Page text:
The inclusion of "Conduct" (Dress, Questions, Dangers and annoyances" in this Introductory section seems rather odd. It is a very important section, but its very importance suggests it should kick off the next section on "Exploring the Islands", rather than getting lost at the end of a long information section that many may not bother to read. And let's face it, those least likely to read such information are the very ones most likely to need the lecture about conduct!


The "Exploring the Islands" section has a lot of the useful stuff for planning a trip that is to be found in all travel guides. It includes: a listing of "10 Top Sights of Fiji" (I think he means "Sites", and listing them as though their status is a fact rather than the author's opinion is questionable – "David Stanley's Top 10 Sites" would be preferable); where Fiji Tourist and Diplomatic Offices are in overseas countries; Health and Safety; Getting there; finding Internet cafés; booking packages, tours, cruises, cars; and so on and on. The data that is assembled here appears very comprehensive and will no doubt prove very useful particularly at an early stage in planning a trip.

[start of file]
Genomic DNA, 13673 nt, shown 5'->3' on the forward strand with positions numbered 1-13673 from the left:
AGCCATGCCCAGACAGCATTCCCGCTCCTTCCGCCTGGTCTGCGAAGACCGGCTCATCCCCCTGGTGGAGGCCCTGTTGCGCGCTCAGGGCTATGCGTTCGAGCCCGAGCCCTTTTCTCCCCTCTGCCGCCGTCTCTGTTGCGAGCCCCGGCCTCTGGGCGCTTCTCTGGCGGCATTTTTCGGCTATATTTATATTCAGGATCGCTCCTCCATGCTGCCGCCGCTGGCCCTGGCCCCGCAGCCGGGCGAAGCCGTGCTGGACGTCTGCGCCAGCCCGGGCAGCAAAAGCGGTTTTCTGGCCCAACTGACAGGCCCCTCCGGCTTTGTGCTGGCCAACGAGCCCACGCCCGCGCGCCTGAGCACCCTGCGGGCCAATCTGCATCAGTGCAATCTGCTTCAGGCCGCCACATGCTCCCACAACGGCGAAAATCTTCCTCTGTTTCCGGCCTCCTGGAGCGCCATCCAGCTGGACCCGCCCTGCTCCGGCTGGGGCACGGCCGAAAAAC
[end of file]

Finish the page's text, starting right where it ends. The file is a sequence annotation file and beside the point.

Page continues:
My principal suggestion would be that the logistical material (what, how and where) should be separated from the cultural information such as "Fijian Dancing (Meke)", "Arts and Crafts (Pottery, Weaving, Tapa)". Again, this stuff seems to get a bit lost in amongst the lists of sports available, public holidays and Accommodation Categories.  As a specialist researcher in Fijian art I winced at some of the over-confident generalisations about pottery, weaving and "tapa", and I would again suggest that a reading of Clunie or my own Fijian Artefacts [3] might help improve this stuff.The bits about "Staying in Villages" and "Village etiquette" are very good to see, and are sensible and helpful. Perhaps putting them all together along with the lonely little piece on "Conduct" mentioned above, in a distinct sub-section of "Getting Around", would give these important sections greater impact.